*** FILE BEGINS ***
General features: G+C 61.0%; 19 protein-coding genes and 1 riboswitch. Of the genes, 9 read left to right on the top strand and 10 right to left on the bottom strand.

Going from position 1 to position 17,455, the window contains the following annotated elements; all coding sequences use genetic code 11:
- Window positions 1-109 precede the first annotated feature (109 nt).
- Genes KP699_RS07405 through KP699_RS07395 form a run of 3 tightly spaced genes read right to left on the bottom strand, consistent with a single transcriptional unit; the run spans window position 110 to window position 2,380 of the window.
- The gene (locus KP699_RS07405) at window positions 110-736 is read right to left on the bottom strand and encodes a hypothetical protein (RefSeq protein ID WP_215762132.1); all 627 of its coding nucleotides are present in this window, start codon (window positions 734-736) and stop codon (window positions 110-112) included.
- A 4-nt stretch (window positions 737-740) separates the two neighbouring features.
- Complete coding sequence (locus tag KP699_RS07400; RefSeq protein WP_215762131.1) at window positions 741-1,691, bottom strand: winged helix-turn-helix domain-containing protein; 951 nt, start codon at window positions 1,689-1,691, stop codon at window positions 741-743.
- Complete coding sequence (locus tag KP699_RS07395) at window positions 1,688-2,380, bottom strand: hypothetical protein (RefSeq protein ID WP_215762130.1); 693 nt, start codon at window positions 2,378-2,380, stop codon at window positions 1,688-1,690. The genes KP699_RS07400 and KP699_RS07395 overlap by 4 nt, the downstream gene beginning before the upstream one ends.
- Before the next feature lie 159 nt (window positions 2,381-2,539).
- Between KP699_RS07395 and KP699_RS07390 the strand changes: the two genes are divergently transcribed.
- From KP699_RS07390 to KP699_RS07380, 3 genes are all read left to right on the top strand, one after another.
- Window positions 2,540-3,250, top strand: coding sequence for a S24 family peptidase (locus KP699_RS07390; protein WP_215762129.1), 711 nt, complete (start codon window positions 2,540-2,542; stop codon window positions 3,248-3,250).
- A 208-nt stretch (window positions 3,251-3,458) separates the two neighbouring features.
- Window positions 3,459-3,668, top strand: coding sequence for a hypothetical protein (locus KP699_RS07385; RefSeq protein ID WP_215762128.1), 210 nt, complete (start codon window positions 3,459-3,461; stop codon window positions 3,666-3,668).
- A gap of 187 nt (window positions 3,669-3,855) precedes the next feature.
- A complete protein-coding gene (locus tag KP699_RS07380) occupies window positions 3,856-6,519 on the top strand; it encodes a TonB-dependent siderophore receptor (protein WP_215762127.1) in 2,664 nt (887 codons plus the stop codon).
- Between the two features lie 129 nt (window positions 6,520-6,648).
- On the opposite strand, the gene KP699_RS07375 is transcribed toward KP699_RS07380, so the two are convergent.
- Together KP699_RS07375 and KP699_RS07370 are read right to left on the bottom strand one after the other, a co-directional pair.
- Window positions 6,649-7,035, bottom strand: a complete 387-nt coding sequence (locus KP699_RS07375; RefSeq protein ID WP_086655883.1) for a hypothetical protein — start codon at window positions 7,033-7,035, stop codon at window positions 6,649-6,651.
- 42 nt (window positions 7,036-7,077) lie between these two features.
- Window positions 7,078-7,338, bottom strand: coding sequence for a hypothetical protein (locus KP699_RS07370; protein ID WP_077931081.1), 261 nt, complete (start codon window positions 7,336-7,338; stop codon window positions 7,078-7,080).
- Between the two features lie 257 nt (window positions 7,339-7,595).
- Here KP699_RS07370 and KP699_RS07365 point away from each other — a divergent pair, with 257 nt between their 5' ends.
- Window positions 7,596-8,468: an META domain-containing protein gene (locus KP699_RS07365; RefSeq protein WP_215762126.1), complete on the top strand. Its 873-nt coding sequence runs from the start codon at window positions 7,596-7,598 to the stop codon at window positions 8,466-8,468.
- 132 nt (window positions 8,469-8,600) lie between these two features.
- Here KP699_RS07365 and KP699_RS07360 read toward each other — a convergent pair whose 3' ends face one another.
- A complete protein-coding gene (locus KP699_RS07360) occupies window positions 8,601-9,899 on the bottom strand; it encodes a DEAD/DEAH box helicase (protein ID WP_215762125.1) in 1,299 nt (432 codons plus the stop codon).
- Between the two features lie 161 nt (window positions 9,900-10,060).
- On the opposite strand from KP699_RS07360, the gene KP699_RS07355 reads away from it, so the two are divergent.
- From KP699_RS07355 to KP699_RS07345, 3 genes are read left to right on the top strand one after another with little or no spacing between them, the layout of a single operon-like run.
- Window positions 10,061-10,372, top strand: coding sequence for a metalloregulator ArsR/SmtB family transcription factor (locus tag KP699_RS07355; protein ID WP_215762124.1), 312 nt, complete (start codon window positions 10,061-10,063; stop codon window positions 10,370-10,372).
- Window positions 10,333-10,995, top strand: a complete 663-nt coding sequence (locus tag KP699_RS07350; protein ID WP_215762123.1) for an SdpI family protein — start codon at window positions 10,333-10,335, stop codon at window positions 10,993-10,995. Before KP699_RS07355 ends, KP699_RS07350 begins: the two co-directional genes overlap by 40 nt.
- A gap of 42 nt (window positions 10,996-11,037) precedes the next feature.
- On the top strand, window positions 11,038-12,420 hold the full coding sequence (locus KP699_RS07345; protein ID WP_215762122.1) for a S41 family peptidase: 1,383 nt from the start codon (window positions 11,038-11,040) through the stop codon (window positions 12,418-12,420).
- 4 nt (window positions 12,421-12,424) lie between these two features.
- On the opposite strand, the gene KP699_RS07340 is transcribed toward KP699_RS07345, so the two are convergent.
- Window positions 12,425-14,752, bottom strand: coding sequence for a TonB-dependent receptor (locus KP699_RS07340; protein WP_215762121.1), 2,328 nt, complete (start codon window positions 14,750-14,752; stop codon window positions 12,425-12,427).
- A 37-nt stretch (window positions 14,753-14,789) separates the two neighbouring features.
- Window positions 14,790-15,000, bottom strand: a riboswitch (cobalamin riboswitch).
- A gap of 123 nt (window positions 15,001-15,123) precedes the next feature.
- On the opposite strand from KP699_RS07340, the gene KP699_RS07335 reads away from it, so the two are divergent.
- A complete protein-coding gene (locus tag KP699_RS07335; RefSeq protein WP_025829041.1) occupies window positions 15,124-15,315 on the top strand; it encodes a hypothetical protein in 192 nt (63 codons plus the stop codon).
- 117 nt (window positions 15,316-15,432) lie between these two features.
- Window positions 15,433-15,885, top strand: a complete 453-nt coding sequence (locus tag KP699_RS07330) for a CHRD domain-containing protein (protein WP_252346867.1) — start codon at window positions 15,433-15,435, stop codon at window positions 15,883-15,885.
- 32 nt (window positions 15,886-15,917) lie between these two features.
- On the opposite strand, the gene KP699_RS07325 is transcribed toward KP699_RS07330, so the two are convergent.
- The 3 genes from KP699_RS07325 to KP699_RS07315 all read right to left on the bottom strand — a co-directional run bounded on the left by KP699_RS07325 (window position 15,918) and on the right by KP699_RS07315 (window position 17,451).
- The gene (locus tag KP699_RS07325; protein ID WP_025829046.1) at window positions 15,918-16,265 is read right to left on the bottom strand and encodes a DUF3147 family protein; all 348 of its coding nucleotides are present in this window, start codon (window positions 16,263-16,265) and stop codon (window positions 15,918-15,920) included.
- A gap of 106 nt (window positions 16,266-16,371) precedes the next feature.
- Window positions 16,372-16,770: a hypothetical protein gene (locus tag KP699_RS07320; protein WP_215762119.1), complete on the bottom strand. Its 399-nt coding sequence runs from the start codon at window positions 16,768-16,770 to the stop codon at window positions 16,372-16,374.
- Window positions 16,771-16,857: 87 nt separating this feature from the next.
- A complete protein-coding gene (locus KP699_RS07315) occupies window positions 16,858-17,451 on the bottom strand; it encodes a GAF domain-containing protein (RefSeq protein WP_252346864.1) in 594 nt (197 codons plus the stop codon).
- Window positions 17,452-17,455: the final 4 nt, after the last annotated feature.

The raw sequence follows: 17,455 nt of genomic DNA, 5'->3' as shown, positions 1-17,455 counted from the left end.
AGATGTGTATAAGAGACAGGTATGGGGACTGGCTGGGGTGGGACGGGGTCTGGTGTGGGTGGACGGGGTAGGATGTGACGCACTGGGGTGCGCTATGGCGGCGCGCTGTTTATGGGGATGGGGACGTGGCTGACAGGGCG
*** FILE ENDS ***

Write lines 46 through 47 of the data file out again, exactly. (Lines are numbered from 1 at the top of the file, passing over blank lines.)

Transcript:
- 32 nt (window positions 15,886-15,917) lie between these two features.
- On the opposite strand, the gene KP699_RS07325 is transcribed toward KP699_RS07330, so the two are convergent.